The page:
Topic- Various Security forces and agencies and their mandate.
Chief of Defence Staff (CDS)
The Cabinet Committee on Security (CCS) has approved the creation of a chief of defence staff (CDS).
- The Cabinet Committee on Security (CCS) has approved the creation of a chief of defence staff (CDS) for the three services – the Indian Army, the Indian Navy and the Indian Air Force.
- The Chief of Defence Staff (CDS) will act as the single-point advisor to the Government of India.
- The creation of a CDS to act as a single point military adviser to the Prime Minister on strategic issues was one of the key recommendations of the Kargil review committee.
- The Kargil review committee was constituted to recommend on higher military reforms after the 1999 conflict.
About Chief of Defence Staff (CDS)
- CDS will be the single-point military adviser to the government as suggested by the Kargil Review Committee in 1999.
- CDS oversees and coordinates the working of the three Services.
- CDS will be a Four-star General with salary and perquisites equivalent to a Service Chief.
- The Chief of Defence Staff will also head the Department of Military Affairs (DMA), to be created within the Ministry of Defence and function as its Secretary.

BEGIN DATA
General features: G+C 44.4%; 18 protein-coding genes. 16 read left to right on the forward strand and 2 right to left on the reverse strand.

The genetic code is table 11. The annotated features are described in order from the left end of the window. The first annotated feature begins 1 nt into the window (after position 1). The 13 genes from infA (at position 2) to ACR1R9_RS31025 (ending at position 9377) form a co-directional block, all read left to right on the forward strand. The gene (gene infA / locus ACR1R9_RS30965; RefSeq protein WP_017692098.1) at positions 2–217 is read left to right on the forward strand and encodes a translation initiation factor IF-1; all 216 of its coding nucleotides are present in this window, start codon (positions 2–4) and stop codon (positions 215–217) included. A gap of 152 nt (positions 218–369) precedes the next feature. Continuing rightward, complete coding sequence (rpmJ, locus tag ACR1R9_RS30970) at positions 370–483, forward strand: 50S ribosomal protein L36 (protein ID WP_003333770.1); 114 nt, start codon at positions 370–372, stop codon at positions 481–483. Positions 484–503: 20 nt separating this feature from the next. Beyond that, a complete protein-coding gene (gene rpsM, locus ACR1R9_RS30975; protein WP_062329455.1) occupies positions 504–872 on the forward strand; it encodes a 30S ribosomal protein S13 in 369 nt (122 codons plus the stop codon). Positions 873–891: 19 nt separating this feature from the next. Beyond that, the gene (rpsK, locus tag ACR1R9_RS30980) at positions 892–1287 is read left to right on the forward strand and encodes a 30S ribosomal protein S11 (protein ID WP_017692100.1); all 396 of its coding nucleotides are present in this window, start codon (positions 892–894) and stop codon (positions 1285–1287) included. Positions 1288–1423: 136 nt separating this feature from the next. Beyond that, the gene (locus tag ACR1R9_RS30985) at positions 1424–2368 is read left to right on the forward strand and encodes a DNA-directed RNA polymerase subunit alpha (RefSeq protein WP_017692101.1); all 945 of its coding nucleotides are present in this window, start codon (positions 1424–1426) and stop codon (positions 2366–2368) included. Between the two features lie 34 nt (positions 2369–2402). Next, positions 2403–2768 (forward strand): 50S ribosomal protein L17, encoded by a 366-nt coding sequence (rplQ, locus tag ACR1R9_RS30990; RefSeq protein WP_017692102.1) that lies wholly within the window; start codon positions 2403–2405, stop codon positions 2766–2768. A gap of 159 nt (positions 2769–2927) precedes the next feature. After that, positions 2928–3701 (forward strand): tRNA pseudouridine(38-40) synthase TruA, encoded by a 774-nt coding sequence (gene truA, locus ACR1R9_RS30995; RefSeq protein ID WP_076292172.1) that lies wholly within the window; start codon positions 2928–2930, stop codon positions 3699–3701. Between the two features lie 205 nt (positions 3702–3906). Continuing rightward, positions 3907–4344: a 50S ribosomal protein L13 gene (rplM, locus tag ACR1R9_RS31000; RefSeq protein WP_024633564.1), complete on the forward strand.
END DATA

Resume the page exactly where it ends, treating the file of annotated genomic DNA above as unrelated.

- He will not be eligible to hold any Government office after demitting the office of CDS.
- He cannot take any private employment without prior approval for a period of five years after demitting the office of CDS.
The following areas will be dealt by the Department of Military Affairs headed by CDS
- The Armed Forces of the Union, namely, the Army, the Navy and the Air Force.
- Integrated Headquarters of the Ministry of Defence comprising Army Headquarters, Naval Headquarters, Air Headquarters and Defence Staff Headquarters.
- The Territorial Army.
- Works relating to the Army, the Navy and the Air Force.
- Procurement exclusive to the Services except capital acquisitions, as per prevalent rules and procedures.
- Promoting jointness in procurement, training and staffing for the Services through joint planning and integration of their requirements.
- Promoting use of indigenous equipment by the Services.
Other key function of CDS
- The Chief of Defence Staff, apart from being the head of the Department of Military Affairs, will also be the Permanent Chairman of the Chiefs of Staff Committee.
- He will act as the Principal Military Adviser to Raksha Mantri on all tri-Services matters.
- The three Chiefs will continue to advise RM on matters exclusively concerning their respective Services.